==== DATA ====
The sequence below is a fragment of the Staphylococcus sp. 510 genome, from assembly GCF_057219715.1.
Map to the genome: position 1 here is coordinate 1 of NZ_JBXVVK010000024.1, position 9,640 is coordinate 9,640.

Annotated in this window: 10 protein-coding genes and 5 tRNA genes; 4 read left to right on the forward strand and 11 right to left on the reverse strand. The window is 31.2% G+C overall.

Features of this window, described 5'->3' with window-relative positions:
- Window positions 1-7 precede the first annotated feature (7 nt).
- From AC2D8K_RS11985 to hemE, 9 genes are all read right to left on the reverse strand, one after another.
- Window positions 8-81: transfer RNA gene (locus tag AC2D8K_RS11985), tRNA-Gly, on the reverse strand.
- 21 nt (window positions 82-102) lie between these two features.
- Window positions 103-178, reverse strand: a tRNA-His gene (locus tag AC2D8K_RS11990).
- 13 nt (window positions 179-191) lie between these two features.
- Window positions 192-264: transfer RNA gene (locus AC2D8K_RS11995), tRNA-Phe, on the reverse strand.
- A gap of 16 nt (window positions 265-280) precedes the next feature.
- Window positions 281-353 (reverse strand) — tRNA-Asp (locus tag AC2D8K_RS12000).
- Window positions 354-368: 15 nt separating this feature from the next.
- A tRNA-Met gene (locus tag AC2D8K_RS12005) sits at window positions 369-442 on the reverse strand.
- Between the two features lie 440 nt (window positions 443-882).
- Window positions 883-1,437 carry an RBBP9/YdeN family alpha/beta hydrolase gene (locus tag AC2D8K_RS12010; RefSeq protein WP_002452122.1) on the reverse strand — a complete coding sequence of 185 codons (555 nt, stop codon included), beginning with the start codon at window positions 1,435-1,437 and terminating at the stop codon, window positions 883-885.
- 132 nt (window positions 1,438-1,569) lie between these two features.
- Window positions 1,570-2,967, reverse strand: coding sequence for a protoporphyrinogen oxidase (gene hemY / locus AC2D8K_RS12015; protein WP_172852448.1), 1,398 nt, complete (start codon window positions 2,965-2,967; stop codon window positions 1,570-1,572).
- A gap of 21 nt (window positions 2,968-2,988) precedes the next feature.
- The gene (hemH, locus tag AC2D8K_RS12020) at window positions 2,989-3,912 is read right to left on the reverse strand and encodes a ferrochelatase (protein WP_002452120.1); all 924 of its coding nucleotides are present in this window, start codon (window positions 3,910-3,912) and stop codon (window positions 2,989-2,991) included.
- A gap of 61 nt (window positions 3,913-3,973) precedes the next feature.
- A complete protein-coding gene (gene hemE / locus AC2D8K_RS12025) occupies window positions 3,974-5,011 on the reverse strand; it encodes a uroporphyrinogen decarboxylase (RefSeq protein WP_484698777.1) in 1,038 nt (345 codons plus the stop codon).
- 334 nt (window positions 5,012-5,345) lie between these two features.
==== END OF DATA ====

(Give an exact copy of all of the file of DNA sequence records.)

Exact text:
The sequence below is a fragment of the Staphylococcus sp. 510 genome, from assembly GCF_057219715.1.
Map to the genome: position 1 here is coordinate 1 of NZ_JBXVVK010000024.1, position 9,640 is coordinate 9,640.

Annotated in this window: 10 protein-coding genes and 5 tRNA genes; 4 read left to right on the forward strand and 11 right to left on the reverse strand. The window is 31.2% G+C overall.

Features of this window, described 5'->3' with window-relative positions:
- Window positions 1-7 precede the first annotated feature (7 nt).
- From AC2D8K_RS11985 to hemE, 9 genes are all read right to left on the reverse strand, one after another.
- Window positions 8-81: transfer RNA gene (locus tag AC2D8K_RS11985), tRNA-Gly, on the reverse strand.
- 21 nt (window positions 82-102) lie between these two features.
- Window positions 103-178, reverse strand: a tRNA-His gene (locus tag AC2D8K_RS11990).
- 13 nt (window positions 179-191) lie between these two features.
- Window positions 192-264: transfer RNA gene (locus AC2D8K_RS11995), tRNA-Phe, on the reverse strand.
- A gap of 16 nt (window positions 265-280) precedes the next feature.
- Window positions 281-353 (reverse strand) — tRNA-Asp (locus tag AC2D8K_RS12000).
- Window positions 354-368: 15 nt separating this feature from the next.
- A tRNA-Met gene (locus tag AC2D8K_RS12005) sits at window positions 369-442 on the reverse strand.
- Between the two features lie 440 nt (window positions 443-882).
- Window positions 883-1,437 carry an RBBP9/YdeN family alpha/beta hydrolase gene (locus tag AC2D8K_RS12010; RefSeq protein WP_002452122.1) on the reverse strand — a complete coding sequence of 185 codons (555 nt, stop codon included), beginning with the start codon at window positions 1,435-1,437 and terminating at the stop codon, window positions 883-885.
- 132 nt (window positions 1,438-1,569) lie between these two features.
- Window positions 1,570-2,967, reverse strand: coding sequence for a protoporphyrinogen oxidase (gene hemY / locus AC2D8K_RS12015; protein WP_172852448.1), 1,398 nt, complete (start codon window positions 2,965-2,967; stop codon window positions 1,570-1,572).
- A gap of 21 nt (window positions 2,968-2,988) precedes the next feature.
- The gene (hemH, locus tag AC2D8K_RS12020) at window positions 2,989-3,912 is read right to left on the reverse strand and encodes a ferrochelatase (protein WP_002452120.1); all 924 of its coding nucleotides are present in this window, start codon (window positions 3,910-3,912) and stop codon (window positions 2,989-2,991) included.
- A gap of 61 nt (window positions 3,913-3,973) precedes the next feature.
- A complete protein-coding gene (gene hemE / locus AC2D8K_RS12025) occupies window positions 3,974-5,011 on the reverse strand; it encodes a uroporphyrinogen decarboxylase (RefSeq protein WP_484698777.1) in 1,038 nt (345 codons plus the stop codon).
- 334 nt (window positions 5,012-5,345) lie between these two features.